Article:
This week’s service delivery protests were mainly focused on electricity. Numerous residential areas have experienced power cuts in recent weeks, a part of Nyanga was without electricity for five days. Failures in delivering electricity often results in protests. As a means to remedy the situation, Eskom has attempted to reduce the number of illegal connections. Unfortunately, this resulted in civil unrest and protests, causing further damage to infrastructure.
With regards to civil unrest trends on the horizon, the banning of alcohol sales, the COSATU strike and the grave situation in the Eastern Cape were identified as areas of concern going forward. It must be noted that several planned protests in regards to the alcohol ban have been discussed on social media, under the hashtags #JobsSaveLives and #ServeUsPlease. The alcohol ban narrative is expected to result in more job losses in the restaurant sector across the country and the wine farming region of the Western Cape. The Eastern Cape health care system has struggled to manage in the face of the coronavirus pandemic, this combined with the increase in job losses is expected to result in severe difficulties for poor and vulnerable residents across the province. It is expected that food insecurity and poverty may result in protest action in the Eastern Cape. The economic effects of the lockdown may also affect civil unrest and food security across the country.
Appendix A: Protest Query
(#protestaction OR #unrest OR #looting OR #riots OR #riot OR #protests OR #shutdown OR toytoy OR looting) OR (“burning tires” OR “blocking road” OR “public protest”OR “protest action” OR “toy-toy”) OR ((protest* OR boipelaetso OR “ho toyi toya” OR baipelaetsi OR boipelaetso OR mogwantong OR badiraditshupetso OR “batho ba ba neng ba le mo mogwantong” OR izikhalazo OR ukuyichasa OR sabaqhankqalazi OR umchasi OR riot* OR morusu OR moferefere OR merusu OR “batho ba bakang merusu” OR “ho baka morusu” OR dikhuduego OR “tsosa khuduego” OR dintwa OR dikhuduego OR “ba etsang merusu” OR dikhuduego OR uqhushululu OR “izikhalazo isidubedube” OR neziphithiphithi OR Bavuthayo OR ukuzabalaza OR “ukuvusa uqhushululu” OR uqhankqalazo) NEAR/10 ((basic* OR essential* OR fundamental OR water OR food OR electricity) OR (freedom OR libert* OR ((civil OR public OR constitutional) NEAR/2 rights)) OR (((Medical OR health OR hospital OR PPE) NEAR/2 staff) OR nurse* OR doctor*) OR (worker* OR employee* OR staff) OR ((Prison NEAR/2 (staff OR officer* OR inmate*)) OR prisoner*))) OR author:RiotAndAttackSA OR author:BOSBEER2006 OR author:1SecondLater OR author:ProtestZA OR author:MARIUSBROODRYK OR author:IanCameron23 OR author:SAPoliceService OR author:ArriveAlive OR author:netstartraffic OR author:PigSpotter OR author:AfriNewsAgency OR author:takatsomoloi OR author:JoburgMPD OR author:TrafficSA OR author:viewfinderjourn OR author:sjcoalition OR author:UniteBehind OR author:ER24EMS OR author:EMERGCONTROL OR author:KZNEMS OR author:randpigspot OR author:FatalMoves OR author:takatsomoloi OR author:JPSAorg OR author:LimaCharlie1 OR author:ArriveAlive OR author:SAcrimefighters OR author:EWNTraffic OR author:GPCommSafety OR author:Dashcampros OR author:TrafficRTMC OR author:GTPTraffstats OR author:Abramjee OR author:1SecondLater OR author:CALSZA OR author:stolencarRSA OR author:SALTruckers OR author:WomenProtestSA OR author:FatalMoves NOT (striker* OR huawei OR #huaweiP40series OR “George Floyd” OR US OR USA)*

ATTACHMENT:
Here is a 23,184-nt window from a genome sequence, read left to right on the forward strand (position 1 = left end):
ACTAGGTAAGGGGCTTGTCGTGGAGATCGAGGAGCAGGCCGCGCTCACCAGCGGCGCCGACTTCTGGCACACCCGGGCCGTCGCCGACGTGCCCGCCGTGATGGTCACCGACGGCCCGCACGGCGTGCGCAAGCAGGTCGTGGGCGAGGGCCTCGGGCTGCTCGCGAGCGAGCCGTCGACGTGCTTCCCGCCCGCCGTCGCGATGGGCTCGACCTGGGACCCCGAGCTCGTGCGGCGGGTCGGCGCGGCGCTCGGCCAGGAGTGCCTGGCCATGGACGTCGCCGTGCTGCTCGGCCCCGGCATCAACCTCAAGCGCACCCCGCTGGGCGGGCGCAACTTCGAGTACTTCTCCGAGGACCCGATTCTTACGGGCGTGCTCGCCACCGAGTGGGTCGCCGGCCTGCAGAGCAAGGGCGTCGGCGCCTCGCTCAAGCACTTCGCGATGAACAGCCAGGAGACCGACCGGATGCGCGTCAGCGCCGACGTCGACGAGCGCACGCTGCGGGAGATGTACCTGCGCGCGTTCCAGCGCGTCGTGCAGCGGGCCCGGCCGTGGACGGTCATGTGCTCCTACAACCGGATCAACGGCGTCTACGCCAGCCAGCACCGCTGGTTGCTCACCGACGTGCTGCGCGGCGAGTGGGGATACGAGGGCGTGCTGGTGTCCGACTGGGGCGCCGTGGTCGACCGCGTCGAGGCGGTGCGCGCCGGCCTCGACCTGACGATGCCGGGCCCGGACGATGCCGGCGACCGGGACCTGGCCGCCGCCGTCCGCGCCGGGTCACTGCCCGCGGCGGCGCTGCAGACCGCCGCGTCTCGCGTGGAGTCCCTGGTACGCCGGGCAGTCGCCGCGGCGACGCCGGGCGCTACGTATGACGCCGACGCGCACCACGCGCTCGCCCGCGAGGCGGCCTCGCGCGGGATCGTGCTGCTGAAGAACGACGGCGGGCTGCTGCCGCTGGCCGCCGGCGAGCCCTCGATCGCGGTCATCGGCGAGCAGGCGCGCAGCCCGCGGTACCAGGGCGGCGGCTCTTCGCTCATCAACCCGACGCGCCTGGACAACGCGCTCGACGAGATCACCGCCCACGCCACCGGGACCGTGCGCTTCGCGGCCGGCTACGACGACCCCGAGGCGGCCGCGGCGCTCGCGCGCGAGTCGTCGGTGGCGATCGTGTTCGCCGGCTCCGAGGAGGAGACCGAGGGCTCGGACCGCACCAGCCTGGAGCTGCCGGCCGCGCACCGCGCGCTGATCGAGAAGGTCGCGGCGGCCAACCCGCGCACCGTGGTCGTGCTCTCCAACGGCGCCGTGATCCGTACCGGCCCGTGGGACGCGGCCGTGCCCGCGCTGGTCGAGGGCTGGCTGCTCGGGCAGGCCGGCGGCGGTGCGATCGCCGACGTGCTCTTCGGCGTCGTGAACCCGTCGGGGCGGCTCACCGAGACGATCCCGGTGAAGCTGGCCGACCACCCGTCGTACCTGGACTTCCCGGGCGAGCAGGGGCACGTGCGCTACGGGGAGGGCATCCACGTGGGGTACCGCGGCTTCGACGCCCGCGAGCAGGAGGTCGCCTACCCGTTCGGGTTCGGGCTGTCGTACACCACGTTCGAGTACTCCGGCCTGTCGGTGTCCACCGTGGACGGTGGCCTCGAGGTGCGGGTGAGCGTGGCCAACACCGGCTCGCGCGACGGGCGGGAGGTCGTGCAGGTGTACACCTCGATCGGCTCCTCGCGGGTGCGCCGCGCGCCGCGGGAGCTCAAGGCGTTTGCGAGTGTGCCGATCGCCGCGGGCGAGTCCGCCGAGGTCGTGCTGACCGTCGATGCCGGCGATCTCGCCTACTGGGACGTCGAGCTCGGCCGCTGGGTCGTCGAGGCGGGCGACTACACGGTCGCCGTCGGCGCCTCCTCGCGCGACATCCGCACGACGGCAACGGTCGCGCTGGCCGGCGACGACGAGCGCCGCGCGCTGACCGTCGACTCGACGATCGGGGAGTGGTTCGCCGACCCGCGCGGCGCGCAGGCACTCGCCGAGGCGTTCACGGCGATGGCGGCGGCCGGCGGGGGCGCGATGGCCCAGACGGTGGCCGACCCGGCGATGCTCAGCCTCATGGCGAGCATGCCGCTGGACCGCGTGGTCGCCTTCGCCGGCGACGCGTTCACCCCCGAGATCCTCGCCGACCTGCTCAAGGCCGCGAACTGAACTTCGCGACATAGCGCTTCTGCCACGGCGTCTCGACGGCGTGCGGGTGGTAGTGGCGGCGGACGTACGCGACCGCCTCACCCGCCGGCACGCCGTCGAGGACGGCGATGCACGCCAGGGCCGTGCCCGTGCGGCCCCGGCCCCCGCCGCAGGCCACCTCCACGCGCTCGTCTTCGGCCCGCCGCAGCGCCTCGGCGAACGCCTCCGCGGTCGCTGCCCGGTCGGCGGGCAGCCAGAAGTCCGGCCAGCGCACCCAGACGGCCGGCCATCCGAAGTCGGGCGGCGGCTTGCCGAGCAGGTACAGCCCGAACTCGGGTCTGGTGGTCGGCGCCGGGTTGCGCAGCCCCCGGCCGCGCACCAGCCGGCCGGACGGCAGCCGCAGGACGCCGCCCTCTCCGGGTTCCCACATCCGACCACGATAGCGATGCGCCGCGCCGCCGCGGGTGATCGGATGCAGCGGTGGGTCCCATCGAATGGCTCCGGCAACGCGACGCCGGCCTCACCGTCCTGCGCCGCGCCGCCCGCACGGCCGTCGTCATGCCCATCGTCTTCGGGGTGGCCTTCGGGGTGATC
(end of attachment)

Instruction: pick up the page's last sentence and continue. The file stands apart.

Issued by the Centre for Analytics and Behavioural Change
The Centre for Analytics and Behavioural Change (CABC) is a non-profit organisation based at UCTs Graduate School of Business and incubated by the Allan Gray Centre for Values-Based Leadership. It was established to track and counter mis- and disinformation, fake news and divisive and polarising rhetoric that is promulgated online to undermine social cohesion, democratic integrity, and the stability of nation states.